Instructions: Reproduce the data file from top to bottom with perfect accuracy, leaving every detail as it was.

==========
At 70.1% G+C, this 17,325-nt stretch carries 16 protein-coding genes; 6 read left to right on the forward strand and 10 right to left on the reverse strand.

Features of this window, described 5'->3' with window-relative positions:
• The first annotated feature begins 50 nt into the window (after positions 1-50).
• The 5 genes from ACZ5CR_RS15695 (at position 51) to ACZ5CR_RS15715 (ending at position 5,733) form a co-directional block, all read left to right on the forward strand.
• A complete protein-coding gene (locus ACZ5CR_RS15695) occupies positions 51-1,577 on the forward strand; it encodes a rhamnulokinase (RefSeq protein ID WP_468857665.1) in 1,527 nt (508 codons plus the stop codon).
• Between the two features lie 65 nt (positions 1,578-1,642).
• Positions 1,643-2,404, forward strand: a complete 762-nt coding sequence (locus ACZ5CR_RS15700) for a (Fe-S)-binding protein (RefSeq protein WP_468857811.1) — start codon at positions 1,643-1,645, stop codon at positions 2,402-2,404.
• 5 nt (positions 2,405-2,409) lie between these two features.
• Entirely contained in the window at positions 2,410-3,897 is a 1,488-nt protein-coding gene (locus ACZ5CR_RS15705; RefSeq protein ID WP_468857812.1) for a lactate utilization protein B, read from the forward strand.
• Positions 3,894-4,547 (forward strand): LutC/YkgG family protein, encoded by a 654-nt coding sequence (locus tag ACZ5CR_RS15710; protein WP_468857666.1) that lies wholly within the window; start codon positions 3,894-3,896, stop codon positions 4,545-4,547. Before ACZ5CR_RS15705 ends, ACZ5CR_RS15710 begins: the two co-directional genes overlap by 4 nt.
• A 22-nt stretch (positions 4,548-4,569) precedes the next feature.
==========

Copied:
At 70.1% G+C, this 17,325-nt stretch carries 16 protein-coding genes; 6 read left to right on the forward strand and 10 right to left on the reverse strand.

Features of this window, described 5'->3' with window-relative positions:
• The first annotated feature begins 50 nt into the window (after positions 1-50).
• The 5 genes from ACZ5CR_RS15695 (at position 51) to ACZ5CR_RS15715 (ending at position 5,733) form a co-directional block, all read left to right on the forward strand.
• A complete protein-coding gene (locus ACZ5CR_RS15695) occupies positions 51-1,577 on the forward strand; it encodes a rhamnulokinase (RefSeq protein ID WP_468857665.1) in 1,527 nt (508 codons plus the stop codon).
• Between the two features lie 65 nt (positions 1,578-1,642).
• Positions 1,643-2,404, forward strand: a complete 762-nt coding sequence (locus ACZ5CR_RS15700) for a (Fe-S)-binding protein (RefSeq protein WP_468857811.1) — start codon at positions 1,643-1,645, stop codon at positions 2,402-2,404.
• 5 nt (positions 2,405-2,409) lie between these two features.
• Entirely contained in the window at positions 2,410-3,897 is a 1,488-nt protein-coding gene (locus ACZ5CR_RS15705; RefSeq protein ID WP_468857812.1) for a lactate utilization protein B, read from the forward strand.
• Positions 3,894-4,547 (forward strand): LutC/YkgG family protein, encoded by a 654-nt coding sequence (locus tag ACZ5CR_RS15710; protein WP_468857666.1) that lies wholly within the window; start codon positions 3,894-3,896, stop codon positions 4,545-4,547. Before ACZ5CR_RS15705 ends, ACZ5CR_RS15710 begins: the two co-directional genes overlap by 4 nt.
• A 22-nt stretch (positions 4,548-4,569) precedes the next feature.